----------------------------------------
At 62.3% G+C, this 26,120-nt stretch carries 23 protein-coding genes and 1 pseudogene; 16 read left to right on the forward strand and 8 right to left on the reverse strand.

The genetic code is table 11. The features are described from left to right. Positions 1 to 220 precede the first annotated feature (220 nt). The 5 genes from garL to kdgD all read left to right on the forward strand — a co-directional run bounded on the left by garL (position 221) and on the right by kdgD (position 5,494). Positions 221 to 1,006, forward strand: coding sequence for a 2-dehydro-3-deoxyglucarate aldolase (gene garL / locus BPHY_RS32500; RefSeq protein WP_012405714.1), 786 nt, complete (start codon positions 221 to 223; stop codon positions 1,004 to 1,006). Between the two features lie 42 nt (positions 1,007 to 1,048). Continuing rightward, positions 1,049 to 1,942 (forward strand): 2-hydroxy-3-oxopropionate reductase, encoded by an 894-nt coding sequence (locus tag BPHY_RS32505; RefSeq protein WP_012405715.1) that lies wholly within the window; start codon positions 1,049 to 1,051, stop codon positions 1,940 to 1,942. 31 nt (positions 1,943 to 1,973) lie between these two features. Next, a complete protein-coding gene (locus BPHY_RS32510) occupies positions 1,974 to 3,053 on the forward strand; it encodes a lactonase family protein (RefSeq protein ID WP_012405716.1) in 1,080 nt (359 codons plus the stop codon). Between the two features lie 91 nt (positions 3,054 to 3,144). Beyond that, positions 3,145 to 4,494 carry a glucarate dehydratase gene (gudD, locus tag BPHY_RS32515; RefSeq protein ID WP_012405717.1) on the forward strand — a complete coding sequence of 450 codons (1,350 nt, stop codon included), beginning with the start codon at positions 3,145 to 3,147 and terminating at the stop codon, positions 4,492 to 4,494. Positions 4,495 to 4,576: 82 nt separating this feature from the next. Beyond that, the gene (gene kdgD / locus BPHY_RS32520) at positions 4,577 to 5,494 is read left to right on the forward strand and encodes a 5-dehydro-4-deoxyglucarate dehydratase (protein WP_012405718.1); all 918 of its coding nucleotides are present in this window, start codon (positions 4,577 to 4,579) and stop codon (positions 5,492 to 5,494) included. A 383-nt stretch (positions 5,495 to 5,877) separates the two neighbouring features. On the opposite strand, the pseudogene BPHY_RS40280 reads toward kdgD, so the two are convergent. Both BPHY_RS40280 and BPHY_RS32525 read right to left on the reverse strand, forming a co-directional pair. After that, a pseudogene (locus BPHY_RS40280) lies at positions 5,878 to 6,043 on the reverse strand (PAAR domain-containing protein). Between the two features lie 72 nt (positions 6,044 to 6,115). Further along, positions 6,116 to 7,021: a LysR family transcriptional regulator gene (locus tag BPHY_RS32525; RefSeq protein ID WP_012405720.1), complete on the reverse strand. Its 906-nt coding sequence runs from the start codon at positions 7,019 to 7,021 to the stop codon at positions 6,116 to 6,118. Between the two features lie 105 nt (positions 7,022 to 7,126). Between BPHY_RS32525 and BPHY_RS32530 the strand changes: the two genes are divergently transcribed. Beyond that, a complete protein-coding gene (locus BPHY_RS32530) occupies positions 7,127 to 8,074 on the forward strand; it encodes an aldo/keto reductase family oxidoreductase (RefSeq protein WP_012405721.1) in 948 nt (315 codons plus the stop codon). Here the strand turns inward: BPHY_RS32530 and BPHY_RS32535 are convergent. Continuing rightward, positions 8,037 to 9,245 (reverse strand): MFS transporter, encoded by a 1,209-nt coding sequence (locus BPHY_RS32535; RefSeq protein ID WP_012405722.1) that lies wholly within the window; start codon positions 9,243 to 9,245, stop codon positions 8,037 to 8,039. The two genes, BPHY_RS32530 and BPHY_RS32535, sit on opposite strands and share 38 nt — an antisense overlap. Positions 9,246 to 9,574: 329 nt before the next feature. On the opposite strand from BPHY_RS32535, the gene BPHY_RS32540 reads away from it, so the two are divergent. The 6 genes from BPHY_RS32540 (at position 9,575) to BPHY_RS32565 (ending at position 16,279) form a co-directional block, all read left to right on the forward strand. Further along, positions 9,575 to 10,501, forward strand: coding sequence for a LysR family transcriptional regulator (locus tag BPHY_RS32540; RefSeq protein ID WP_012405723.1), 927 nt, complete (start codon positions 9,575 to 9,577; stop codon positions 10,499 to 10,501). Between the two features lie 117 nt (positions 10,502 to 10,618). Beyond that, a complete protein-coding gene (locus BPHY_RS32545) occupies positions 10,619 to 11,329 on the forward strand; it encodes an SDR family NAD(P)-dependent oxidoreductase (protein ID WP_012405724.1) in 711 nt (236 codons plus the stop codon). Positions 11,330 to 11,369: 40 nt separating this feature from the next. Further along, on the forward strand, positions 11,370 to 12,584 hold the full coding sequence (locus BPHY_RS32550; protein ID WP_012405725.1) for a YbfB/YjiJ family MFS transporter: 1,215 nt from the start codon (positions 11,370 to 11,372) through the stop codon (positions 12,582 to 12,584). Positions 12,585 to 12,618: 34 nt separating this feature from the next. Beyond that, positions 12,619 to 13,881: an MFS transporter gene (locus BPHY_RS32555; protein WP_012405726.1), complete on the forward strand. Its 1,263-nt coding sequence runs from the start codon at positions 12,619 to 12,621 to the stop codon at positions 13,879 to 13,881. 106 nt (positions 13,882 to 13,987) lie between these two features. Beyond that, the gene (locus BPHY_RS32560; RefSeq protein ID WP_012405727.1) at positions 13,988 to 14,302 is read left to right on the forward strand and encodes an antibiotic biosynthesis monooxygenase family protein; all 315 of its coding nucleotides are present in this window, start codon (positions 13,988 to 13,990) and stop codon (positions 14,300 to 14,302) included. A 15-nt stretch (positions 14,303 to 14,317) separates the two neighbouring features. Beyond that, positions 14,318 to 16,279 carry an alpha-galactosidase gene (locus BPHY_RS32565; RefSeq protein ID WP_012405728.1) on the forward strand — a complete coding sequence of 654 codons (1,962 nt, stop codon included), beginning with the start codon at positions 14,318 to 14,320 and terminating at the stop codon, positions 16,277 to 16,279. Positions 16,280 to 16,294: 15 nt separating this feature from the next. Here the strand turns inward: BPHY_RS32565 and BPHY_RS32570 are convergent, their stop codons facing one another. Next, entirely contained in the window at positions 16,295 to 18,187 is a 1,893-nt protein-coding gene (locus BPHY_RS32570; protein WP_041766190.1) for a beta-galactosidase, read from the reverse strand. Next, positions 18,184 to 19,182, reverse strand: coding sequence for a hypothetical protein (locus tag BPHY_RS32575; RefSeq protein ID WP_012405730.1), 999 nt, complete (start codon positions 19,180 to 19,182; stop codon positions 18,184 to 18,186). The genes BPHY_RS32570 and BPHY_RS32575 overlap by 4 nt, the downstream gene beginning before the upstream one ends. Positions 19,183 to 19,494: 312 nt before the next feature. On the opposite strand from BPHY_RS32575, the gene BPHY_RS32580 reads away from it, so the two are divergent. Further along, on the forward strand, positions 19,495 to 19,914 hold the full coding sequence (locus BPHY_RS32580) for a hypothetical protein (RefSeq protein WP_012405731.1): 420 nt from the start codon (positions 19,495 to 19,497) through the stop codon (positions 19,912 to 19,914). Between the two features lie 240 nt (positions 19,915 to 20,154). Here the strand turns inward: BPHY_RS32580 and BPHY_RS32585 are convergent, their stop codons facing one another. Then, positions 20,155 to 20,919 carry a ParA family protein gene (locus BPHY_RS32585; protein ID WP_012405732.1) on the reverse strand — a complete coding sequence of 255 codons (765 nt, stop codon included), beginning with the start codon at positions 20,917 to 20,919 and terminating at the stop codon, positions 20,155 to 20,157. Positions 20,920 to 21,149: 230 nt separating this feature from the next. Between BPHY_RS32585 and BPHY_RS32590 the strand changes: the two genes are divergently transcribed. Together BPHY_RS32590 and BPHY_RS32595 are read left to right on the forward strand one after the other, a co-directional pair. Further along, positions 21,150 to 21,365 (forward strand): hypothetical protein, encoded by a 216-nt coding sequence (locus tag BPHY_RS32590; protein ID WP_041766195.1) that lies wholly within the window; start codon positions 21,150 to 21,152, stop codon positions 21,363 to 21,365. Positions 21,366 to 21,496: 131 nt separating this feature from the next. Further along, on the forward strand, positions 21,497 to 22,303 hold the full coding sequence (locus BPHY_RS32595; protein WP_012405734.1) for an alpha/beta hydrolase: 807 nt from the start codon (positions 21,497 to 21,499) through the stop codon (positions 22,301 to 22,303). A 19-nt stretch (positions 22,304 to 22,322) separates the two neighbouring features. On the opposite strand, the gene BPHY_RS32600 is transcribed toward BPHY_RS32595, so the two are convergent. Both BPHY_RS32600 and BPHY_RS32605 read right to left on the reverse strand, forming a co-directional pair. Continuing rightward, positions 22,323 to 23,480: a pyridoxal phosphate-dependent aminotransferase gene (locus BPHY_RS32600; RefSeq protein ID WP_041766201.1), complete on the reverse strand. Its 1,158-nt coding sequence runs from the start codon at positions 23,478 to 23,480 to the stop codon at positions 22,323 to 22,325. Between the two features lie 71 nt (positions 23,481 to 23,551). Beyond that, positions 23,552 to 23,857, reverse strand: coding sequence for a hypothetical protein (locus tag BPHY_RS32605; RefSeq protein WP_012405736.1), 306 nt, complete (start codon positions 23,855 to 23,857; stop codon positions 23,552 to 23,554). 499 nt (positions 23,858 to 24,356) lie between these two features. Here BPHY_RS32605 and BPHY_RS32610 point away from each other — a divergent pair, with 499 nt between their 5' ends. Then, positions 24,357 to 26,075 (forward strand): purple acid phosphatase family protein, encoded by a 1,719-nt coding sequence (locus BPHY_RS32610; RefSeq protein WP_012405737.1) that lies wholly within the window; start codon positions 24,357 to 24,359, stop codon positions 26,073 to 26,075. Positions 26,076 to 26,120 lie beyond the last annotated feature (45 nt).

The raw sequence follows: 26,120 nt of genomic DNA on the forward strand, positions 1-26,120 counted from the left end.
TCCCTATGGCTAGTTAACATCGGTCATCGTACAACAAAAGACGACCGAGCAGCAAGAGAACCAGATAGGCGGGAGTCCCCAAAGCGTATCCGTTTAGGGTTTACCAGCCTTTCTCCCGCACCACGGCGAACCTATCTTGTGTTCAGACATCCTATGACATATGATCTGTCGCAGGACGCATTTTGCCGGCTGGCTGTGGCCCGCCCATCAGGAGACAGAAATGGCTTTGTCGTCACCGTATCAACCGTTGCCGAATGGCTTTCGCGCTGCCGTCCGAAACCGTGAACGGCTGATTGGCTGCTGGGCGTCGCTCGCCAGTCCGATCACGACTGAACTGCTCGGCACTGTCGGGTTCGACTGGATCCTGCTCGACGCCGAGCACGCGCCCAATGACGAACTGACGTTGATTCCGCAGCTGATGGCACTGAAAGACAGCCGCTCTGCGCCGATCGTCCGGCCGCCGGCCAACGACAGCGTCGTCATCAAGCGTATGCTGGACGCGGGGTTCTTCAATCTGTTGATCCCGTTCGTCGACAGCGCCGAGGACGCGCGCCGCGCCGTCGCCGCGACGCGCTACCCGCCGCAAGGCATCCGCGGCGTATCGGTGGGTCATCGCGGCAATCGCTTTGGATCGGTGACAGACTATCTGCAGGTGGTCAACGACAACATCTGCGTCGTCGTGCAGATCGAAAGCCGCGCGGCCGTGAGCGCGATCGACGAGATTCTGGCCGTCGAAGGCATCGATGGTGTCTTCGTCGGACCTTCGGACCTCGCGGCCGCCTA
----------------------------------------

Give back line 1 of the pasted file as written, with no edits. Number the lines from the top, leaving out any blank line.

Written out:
At 62.3% G+C, this 26,120-nt stretch carries 23 protein-coding genes and 1 pseudogene; 16 read left to right on the forward strand and 8 right to left on the reverse strand.